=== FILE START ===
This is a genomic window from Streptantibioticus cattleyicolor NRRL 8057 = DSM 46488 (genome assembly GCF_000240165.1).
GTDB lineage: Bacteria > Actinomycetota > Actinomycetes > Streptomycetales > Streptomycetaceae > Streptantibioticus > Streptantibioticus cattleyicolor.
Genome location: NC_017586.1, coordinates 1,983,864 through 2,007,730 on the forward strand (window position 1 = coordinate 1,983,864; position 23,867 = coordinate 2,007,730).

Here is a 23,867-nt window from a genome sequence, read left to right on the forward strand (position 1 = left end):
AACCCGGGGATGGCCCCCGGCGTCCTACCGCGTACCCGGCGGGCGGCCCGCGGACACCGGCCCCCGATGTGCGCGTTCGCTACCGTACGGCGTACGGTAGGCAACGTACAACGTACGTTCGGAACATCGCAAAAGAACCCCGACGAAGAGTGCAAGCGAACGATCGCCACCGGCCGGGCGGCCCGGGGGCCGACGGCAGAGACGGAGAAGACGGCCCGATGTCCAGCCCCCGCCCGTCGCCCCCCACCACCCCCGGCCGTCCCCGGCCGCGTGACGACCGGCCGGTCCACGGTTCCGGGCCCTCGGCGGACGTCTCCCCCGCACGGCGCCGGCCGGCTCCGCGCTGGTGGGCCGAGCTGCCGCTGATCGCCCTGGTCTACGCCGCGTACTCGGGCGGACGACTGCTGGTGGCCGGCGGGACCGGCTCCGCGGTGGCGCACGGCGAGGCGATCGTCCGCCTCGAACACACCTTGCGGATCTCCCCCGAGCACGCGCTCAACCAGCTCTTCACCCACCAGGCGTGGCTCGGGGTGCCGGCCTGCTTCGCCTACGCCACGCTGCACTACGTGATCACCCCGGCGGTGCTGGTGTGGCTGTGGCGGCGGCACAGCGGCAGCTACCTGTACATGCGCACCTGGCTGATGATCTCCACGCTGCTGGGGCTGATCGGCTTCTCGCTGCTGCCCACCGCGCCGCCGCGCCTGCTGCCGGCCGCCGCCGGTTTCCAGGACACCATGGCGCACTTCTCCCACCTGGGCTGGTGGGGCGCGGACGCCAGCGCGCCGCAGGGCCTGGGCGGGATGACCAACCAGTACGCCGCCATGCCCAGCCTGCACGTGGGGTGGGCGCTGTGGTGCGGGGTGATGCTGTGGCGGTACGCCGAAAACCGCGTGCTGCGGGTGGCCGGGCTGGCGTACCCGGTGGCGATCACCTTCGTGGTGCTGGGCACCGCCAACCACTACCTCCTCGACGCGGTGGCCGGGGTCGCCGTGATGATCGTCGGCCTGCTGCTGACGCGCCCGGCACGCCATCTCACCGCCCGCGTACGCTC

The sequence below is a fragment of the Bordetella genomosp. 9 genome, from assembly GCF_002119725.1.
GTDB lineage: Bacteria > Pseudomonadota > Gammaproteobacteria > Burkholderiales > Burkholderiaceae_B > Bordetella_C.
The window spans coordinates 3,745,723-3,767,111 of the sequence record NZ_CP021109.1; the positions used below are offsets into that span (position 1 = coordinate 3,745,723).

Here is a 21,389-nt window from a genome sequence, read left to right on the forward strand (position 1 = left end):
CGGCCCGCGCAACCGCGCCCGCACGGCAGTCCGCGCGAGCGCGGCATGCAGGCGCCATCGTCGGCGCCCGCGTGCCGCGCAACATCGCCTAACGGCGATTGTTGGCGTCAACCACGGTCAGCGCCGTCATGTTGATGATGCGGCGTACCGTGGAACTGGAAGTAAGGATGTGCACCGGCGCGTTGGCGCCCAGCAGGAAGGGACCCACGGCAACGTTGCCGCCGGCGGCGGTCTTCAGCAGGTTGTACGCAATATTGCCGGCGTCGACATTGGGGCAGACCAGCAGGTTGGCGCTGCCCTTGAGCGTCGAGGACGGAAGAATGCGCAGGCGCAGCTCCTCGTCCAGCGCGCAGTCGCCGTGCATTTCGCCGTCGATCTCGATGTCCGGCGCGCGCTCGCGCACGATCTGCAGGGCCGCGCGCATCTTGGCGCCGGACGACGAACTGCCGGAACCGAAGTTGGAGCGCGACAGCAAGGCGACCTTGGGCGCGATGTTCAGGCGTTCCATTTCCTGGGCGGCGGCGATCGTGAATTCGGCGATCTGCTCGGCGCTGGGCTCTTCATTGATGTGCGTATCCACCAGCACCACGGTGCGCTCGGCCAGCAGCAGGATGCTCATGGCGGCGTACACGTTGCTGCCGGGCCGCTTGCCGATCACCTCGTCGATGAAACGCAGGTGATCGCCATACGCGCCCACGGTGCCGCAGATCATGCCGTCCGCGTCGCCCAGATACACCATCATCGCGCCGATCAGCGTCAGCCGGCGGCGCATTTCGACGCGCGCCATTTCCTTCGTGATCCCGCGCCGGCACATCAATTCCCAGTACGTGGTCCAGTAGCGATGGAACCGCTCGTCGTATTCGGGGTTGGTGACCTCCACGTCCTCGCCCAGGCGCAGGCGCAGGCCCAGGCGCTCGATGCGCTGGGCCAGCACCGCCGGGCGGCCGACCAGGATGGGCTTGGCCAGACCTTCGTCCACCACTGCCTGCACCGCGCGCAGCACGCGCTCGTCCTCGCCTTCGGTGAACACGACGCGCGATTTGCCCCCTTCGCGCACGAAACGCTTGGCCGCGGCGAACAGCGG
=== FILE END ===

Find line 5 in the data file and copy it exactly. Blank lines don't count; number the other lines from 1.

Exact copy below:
AACCCGGGGATGGCCCCCGGCGTCCTACCGCGTACCCGGCGGGCGGCCCGCGGACACCGGCCCCCGATGTGCGCGTTCGCTACCGTACGGCGTACGGTAGGCAACGTACAACGTACGTTCGGAACATCGCAAAAGAACCCCGACGAAGAGTGCAAGCGAACGATCGCCACCGGCCGGGCGGCCCGGGGGCCGACGGCAGAGACGGAGAAGACGGCCCGATGTCCAGCCCCCGCCCGTCGCCCCCCACCACCCCCGGCCGTCCCCGGCCGCGTGACGACCGGCCGGTCCACGGTTCCGGGCCCTCGGCGGACGTCTCCCCCGCACGGCGCCGGCCGGCTCCGCGCTGGTGGGCCGAGCTGCCGCTGATCGCCCTGGTCTACGCCGCGTACTCGGGCGGACGACTGCTGGTGGCCGGCGGGACCGGCTCCGCGGTGGCGCACGGCGAGGCGATCGTCCGCCTCGAACACACCTTGCGGATCTCCCCCGAGCACGCGCTCAACCAGCTCTTCACCCACCAGGCGTGGCTCGGGGTGCCGGCCTGCTTCGCCTACGCCACGCTGCACTACGTGATCACCCCGGCGGTGCTGGTGTGGCTGTGGCGGCGGCACAGCGGCAGCTACCTGTACATGCGCACCTGGCTGATGATCTCCACGCTGCTGGGGCTGATCGGCTTCTCGCTGCTGCCCACCGCGCCGCCGCGCCTGCTGCCGGCCGCCGCCGGTTTCCAGGACACCATGGCGCACTTCTCCCACCTGGGCTGGTGGGGCGCGGACGCCAGCGCGCCGCAGGGCCTGGGCGGGATGACCAACCAGTACGCCGCCATGCCCAGCCTGCACGTGGGGTGGGCGCTGTGGTGCGGGGTGATGCTGTGGCGGTACGCCGAAAACCGCGTGCTGCGGGTGGCCGGGCTGGCGTACCCGGTGGCGATCACCTTCGTGGTGCTGGGCACCGCCAACCACTACCTCCTCGACGCGGTGGCCGGGGTCGCCGTGATGATCGTCGGCCTGCTGCTGACGCGCCCGGCACGCCATCTCACCGCCCGCGTACGCTC